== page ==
Studies Show Reducing Stress Helps Fight Type 2 Diabetes
Patients with type 2 diabetes can improve their health status and lower depression by reducing stress, according to a study published in Diabetes Care.
Participants in the Heidelberger Diabetes and Stress-Study in Germany were assigned to either a mindfulness-based stress reduction (MBSR) intervention group or a normal treatment control group.
All participants were between age 30 to 70 years, had type 2 diabetes for at least 3 years, and had albuminuria, or protein in the urine.
At follow up after the first year, the MBSR group demonstrated improved health status and lower levels of depression compared with the control group. The intervention group also showed higher stress reduction than the control group.
Researchers determined that there were no significant differences in albuminuria between the two groups after one year of treatment.
“MBSR intervention achieved a prolonged reduction in psychosocial distress,” wrote the authors of the study.
Stress affects blood glucose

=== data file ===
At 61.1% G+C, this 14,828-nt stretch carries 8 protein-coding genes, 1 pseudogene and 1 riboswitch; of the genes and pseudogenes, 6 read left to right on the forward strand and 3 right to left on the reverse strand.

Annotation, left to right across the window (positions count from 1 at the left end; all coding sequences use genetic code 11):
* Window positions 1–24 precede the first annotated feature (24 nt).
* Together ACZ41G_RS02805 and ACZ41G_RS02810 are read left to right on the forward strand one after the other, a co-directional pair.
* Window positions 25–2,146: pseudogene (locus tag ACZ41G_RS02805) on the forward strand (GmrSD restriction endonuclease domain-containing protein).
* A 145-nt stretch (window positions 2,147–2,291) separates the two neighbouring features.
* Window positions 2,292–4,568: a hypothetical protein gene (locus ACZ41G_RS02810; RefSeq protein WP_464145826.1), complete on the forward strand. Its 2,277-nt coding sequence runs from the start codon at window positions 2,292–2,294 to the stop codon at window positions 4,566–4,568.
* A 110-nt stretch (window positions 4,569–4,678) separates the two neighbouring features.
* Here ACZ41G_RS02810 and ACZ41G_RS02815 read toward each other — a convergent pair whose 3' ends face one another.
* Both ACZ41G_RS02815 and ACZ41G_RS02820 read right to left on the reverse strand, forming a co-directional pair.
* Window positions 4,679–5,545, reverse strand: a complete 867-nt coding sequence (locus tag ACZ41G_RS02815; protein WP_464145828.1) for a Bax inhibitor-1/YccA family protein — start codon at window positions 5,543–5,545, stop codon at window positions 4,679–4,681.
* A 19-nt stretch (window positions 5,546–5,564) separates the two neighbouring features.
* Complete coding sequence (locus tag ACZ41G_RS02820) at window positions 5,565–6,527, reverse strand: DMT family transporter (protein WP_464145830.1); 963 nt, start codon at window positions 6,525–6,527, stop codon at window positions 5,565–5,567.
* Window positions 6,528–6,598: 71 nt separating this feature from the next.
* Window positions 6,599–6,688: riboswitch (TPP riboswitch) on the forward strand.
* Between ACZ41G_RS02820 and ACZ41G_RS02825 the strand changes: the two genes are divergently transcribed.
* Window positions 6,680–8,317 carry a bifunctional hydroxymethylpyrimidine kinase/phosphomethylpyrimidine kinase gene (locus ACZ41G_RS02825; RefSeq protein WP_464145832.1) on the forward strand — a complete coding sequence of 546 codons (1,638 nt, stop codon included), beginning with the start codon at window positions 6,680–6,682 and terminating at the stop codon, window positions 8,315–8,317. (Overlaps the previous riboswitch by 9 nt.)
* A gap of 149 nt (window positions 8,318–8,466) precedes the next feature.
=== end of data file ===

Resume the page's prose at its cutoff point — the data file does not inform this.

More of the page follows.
According to the American Diabetes Association, stress can affect blood glucose in two ways.
First, people under stress may not take good care of themselves and may neglect to check their glucose levels or plan healthy meals.
Second, stress hormones may alter blood glucose levels directly. Scientists have found that in people with type 2 diabetes, mental stress often raises blood glucose levels. Physical stress like illness or injury causes higher blood glucose levels in people with either type of diabetes, according to the American Diabetes Association.
When stress occurs, the body prepares itself by producing higher levels of many hormones. This causes the body to make excess stored energy like glucose and fat available to cells.
For people with diabetes, insulin is not always able to let the extra energy into the cells. This results in excess glucose in the blood.
Patients can combat mental sources of mental stress by making lifestyle changes to alleviate stress. Making changes to a stressful job situation, patching up a troubled relationship, changing the daily routine can help. People can also engage in fun activities by starting a hobby or joining a sports team or social club.
People under stress can also adopt productive coping methods that help them better respond to stressful situations. For example, taking on a problem-solving attitude or accepting that a problem is less harmful than first thought are two effective ways of coping.
Learning to relax is another tactic for reducing stress. Breathing exercises, progressive relaxation therapy, exercise, and replacing bad thoughts with good ones can help.
Sources: Diabetes Care>/em>, American Diabetes Association